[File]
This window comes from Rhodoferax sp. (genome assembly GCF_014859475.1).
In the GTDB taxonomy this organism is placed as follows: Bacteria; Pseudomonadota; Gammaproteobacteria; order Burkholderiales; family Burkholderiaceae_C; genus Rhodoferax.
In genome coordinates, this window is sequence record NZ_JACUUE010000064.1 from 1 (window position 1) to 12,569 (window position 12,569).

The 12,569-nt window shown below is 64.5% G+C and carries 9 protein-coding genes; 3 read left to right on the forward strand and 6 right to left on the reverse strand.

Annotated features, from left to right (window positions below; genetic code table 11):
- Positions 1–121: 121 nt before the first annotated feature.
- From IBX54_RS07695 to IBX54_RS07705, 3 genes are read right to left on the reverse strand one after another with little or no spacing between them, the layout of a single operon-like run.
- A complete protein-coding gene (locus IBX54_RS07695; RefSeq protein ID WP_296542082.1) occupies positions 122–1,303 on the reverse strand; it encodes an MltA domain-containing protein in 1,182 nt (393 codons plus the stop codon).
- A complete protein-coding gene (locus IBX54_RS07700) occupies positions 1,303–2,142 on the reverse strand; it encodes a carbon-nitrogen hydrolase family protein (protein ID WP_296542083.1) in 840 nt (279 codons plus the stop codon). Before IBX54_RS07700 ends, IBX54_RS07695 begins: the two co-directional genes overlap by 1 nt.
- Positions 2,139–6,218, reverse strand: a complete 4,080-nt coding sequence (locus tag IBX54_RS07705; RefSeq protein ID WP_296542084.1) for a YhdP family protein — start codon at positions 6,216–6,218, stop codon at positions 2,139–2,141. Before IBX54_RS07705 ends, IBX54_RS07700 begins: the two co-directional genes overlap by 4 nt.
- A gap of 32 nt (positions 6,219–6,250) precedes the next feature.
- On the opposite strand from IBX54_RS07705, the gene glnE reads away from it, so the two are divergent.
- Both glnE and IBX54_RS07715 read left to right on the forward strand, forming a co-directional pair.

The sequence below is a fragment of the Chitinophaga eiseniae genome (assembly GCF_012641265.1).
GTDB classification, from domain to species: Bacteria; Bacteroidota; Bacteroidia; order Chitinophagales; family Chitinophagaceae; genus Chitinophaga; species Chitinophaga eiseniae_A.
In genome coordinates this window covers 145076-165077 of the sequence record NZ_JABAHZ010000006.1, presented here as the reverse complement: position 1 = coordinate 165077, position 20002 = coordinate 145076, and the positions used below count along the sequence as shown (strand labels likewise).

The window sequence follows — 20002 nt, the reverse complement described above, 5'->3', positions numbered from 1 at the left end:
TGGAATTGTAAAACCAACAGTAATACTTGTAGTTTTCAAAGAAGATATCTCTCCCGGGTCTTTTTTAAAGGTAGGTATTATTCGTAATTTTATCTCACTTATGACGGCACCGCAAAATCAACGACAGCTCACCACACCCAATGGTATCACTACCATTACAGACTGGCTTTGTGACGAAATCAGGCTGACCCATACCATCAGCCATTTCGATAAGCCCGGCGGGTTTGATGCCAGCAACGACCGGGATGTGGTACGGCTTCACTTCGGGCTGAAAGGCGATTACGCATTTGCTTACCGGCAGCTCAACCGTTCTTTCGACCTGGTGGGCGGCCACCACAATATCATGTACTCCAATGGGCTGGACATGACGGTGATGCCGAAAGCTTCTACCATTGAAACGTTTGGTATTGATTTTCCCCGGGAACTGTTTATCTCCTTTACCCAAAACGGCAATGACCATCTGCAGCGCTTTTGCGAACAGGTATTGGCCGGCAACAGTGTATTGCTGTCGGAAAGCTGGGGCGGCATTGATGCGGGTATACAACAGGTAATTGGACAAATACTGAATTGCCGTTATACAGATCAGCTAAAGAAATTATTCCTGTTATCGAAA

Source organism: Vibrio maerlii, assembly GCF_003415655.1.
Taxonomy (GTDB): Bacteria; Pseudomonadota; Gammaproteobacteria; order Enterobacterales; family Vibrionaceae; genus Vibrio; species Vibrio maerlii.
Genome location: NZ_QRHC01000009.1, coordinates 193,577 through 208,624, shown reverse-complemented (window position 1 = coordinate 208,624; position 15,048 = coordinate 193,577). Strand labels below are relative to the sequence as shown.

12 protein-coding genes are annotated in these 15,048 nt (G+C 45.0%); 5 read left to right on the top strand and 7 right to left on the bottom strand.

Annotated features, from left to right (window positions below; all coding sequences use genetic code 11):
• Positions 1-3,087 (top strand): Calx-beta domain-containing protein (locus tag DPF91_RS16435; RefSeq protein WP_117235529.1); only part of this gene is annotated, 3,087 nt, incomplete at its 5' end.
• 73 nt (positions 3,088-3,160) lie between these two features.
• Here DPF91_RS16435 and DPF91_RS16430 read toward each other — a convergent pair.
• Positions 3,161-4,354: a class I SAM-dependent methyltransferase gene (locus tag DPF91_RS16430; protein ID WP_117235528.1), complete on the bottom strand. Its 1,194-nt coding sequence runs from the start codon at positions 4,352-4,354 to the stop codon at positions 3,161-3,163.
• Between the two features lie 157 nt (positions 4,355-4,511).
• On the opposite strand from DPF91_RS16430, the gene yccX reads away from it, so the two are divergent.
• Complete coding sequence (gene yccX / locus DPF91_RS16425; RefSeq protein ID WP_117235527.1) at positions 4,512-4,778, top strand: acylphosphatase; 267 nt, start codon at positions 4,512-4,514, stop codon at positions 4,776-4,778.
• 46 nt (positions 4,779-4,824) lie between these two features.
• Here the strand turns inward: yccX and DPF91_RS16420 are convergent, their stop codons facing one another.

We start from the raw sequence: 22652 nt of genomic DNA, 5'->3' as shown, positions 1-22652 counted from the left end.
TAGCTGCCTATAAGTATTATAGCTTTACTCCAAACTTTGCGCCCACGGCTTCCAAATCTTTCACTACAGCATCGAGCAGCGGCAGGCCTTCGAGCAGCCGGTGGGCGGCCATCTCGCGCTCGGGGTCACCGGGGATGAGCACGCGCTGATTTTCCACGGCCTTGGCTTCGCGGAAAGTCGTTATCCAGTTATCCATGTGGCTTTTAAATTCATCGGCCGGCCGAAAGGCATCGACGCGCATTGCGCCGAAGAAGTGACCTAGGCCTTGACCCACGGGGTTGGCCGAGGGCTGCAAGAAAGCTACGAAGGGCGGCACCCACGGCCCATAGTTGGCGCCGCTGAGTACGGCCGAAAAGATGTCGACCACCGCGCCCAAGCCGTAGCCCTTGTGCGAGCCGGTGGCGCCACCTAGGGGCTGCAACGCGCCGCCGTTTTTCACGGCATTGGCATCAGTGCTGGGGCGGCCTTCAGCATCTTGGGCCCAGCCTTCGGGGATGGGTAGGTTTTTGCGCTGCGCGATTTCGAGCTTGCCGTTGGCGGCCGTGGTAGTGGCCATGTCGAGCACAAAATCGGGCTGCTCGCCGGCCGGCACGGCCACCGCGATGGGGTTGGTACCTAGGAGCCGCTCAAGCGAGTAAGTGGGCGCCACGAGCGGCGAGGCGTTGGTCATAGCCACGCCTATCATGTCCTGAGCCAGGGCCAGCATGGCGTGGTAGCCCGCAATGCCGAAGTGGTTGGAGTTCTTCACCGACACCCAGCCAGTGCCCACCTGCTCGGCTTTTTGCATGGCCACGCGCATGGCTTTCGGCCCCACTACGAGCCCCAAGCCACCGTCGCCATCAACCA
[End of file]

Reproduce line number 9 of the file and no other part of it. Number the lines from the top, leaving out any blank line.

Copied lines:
- A complete protein-coding gene (locus IBX54_RS07700) occupies positions 1,303–2,142 on the reverse strand; it encodes a carbon-nitrogen hydrolase family protein (protein ID WP_296542083.1) in 840 nt (279 codons plus the stop codon). Before IBX54_RS07700 ends, IBX54_RS07695 begins: the two co-directional genes overlap by 1 nt.